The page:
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Dee Dee Bridgewater. (Courtesy of the artist)

Dee Dee Bridgewater On Piano Jazz

by Grant Jackson
Feb 22, 2013

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Grant Jackson

On this episode of Piano Jazz, host Marian McPartland welcomes vocalist and JazzSet host Dee Dee Bridgewater for a first-rate set of tunes by Duke Ellington, Kurt Weill, Antonion Carlos Jobim, the Gershwins and more.

Bridgewater was born into a respected musical family. Her father, a trumpeter, taught music during the school year and played with Dinah Washington during the summer. Her mother was a great fan of Ella Fitzgerald and introduced her daughter to Fitzgerald's recordings.

Bridgewater toured the Soviet Union in 1969 as part of the University of Illinois Big Band, and moved to New York City shortly thereafter with her then-husband, trumpeter Cecil Bridgewater. In 1970, she made a phenomenal Big Apple debut with the Thad Jones/Mel Lewis Big Band. Throughout the 1970s, she performed and recorded with a who's-who of jazz musicians, including Sonny Rollins, Stanley Clarke, Max Roach, Dizzy Gillespie, Dexter Gordon, Roy Haynes, Cecil McBee, Roland Kirk and Frank Foster. She released several albums under her own name and launched a Broadway career highlighted by a role in The Wiz.

In the 1980s, Bridgewater adopted Paris as her hometown, performing on television and at concerts, clubs and festivals throughout Europe. Beginning in the late '80s and throughout the '90s, Bridgewater saw her popularity in America rise on the heels of a string of releases on Verve Records.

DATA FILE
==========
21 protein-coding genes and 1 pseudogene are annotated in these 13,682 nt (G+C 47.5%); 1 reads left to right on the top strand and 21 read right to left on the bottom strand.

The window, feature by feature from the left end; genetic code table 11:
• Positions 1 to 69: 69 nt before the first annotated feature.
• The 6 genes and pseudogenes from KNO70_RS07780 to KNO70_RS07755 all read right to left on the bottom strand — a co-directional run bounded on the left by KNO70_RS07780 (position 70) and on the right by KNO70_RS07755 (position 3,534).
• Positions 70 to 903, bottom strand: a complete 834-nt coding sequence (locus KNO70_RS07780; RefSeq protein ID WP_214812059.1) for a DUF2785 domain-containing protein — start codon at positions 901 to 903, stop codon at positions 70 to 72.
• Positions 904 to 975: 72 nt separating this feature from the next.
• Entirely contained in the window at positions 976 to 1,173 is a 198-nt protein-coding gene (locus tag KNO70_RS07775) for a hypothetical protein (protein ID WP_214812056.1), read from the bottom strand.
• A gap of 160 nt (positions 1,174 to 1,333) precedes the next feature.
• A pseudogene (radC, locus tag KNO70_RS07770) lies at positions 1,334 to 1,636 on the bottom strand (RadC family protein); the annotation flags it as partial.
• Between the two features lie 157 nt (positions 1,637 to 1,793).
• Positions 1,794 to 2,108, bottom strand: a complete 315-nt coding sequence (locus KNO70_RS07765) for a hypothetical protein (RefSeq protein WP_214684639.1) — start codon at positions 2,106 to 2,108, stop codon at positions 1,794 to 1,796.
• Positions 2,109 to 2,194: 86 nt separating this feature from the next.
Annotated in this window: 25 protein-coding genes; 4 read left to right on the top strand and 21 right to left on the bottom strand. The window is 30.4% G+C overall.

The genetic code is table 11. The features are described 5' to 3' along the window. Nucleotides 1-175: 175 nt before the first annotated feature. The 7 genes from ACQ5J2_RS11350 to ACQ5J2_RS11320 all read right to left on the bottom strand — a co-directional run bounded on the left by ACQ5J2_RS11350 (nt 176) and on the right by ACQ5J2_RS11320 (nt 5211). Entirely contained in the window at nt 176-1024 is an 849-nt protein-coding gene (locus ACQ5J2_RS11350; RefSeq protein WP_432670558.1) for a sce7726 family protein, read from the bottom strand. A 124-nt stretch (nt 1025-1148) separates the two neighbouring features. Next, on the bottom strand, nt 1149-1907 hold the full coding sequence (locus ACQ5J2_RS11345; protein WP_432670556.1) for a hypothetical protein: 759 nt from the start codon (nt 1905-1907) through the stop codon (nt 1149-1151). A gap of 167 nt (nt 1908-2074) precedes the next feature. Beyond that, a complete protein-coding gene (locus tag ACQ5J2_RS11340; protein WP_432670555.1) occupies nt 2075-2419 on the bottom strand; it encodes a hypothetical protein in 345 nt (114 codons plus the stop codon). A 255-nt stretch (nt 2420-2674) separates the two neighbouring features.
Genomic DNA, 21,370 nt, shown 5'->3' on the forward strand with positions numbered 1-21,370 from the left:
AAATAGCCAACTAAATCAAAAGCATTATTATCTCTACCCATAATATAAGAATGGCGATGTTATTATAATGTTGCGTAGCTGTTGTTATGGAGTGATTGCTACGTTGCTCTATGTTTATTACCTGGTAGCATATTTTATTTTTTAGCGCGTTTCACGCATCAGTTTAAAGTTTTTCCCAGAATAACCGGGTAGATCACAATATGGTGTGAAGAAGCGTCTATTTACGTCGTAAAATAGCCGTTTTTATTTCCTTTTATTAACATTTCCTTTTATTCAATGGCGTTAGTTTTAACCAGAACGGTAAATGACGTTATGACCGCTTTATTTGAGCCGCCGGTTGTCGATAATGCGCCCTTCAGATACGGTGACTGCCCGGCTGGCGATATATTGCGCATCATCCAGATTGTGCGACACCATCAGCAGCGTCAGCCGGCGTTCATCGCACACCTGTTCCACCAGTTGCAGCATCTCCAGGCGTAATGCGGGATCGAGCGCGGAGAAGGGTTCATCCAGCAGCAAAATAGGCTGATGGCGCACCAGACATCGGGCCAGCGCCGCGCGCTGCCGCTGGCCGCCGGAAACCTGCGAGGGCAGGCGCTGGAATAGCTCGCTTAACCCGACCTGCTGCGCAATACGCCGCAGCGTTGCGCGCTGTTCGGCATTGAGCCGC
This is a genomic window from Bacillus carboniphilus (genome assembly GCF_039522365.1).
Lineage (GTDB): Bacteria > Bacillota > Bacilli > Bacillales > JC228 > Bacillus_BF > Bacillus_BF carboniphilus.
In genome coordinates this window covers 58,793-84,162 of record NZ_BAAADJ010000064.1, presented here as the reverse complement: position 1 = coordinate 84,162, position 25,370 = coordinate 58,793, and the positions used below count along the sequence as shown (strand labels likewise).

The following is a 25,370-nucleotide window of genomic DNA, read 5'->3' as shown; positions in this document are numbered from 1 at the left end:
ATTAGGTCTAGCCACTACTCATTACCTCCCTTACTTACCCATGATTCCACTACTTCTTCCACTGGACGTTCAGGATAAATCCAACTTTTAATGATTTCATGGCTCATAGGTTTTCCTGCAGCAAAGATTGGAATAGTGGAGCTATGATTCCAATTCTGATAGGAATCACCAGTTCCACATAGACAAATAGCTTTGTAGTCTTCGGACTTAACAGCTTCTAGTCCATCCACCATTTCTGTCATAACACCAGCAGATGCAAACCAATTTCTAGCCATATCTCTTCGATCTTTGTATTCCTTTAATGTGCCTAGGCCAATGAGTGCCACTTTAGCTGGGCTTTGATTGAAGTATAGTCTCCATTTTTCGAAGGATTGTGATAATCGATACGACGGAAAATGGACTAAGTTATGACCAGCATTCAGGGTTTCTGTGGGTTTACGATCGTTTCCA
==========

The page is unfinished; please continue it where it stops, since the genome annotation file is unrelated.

Bridgewater has won a Tony and multiple Grammys, including a 2011 award for Best Jazz Vocal Album for Eleanora Fagan (1915-1959): To Billie With Love From Dee Dee. Bridgewater maintains a busy schedule of touring, and continues to host JazzSet each week.

Originally broadcast Nov. 11, 2003.

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Set List

  • "Beginning To See The Light" (Ellington)
  • "Embraceable You" (G. Gershwin, I. Gershwin)
  • "How Insensitive" (A.C. Jobim)
  • "Come Sunday" (Ellington)
  • "September Song" (K. Weill)
  • "My Ship" (K. Weill)
  • "This Is New" (K. Weill)

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